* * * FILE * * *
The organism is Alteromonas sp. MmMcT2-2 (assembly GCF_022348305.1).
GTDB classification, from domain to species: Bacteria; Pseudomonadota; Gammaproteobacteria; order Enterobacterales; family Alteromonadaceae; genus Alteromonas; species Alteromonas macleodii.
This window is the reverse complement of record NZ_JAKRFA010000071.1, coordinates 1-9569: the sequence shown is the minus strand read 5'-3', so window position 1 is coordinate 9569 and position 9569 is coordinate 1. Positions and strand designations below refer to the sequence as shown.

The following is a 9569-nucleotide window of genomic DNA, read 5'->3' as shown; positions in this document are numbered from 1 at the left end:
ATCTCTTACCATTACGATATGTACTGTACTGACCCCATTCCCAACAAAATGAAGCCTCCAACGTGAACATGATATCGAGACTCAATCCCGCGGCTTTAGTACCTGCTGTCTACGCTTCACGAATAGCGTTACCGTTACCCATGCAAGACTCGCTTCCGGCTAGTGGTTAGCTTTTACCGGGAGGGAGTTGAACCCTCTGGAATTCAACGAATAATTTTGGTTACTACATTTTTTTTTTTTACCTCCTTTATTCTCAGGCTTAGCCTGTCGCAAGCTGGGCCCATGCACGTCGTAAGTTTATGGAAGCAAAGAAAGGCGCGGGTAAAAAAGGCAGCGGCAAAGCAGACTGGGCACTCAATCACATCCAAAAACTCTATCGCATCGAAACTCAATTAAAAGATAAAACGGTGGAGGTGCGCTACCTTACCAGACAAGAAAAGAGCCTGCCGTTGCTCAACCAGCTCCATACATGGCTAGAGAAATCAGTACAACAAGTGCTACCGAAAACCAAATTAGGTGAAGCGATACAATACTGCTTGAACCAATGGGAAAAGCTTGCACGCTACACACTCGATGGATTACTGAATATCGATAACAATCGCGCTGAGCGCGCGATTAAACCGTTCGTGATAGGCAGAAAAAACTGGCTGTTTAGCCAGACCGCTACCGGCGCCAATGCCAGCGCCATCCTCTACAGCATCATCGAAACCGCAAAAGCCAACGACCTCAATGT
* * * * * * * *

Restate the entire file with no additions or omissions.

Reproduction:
The organism is Alteromonas sp. MmMcT2-2 (assembly GCF_022348305.1).
GTDB classification, from domain to species: Bacteria; Pseudomonadota; Gammaproteobacteria; order Enterobacterales; family Alteromonadaceae; genus Alteromonas; species Alteromonas macleodii.
This window is the reverse complement of record NZ_JAKRFA010000071.1, coordinates 1-9569: the sequence shown is the minus strand read 5'-3', so window position 1 is coordinate 9569 and position 9569 is coordinate 1. Positions and strand designations below refer to the sequence as shown.

The following is a 9569-nucleotide window of genomic DNA, read 5'->3' as shown; positions in this document are numbered from 1 at the left end:
ATCTCTTACCATTACGATATGTACTGTACTGACCCCATTCCCAACAAAATGAAGCCTCCAACGTGAACATGATATCGAGACTCAATCCCGCGGCTTTAGTACCTGCTGTCTACGCTTCACGAATAGCGTTACCGTTACCCATGCAAGACTCGCTTCCGGCTAGTGGTTAGCTTTTACCGGGAGGGAGTTGAACCCTCTGGAATTCAACGAATAATTTTGGTTACTACATTTTTTTTTTTTACCTCCTTTATTCTCAGGCTTAGCCTGTCGCAAGCTGGGCCCATGCACGTCGTAAGTTTATGGAAGCAAAGAAAGGCGCGGGTAAAAAAGGCAGCGGCAAAGCAGACTGGGCACTCAATCACATCCAAAAACTCTATCGCATCGAAACTCAATTAAAAGATAAAACGGTGGAGGTGCGCTACCTTACCAGACAAGAAAAGAGCCTGCCGTTGCTCAACCAGCTCCATACATGGCTAGAGAAATCAGTACAACAAGTGCTACCGAAAACCAAATTAGGTGAAGCGATACAATACTGCTTGAACCAATGGGAAAAGCTTGCACGCTACACACTCGATGGATTACTGAATATCGATAACAATCGCGCTGAGCGCGCGATTAAACCGTTCGTGATAGGCAGAAAAAACTGGCTGTTTAGCCAGACCGCTACCGGCGCCAATGCCAGCGCCATCCTCTACAGCATCATCGAAACCGCAAAAGCCAACGACCTCAATGT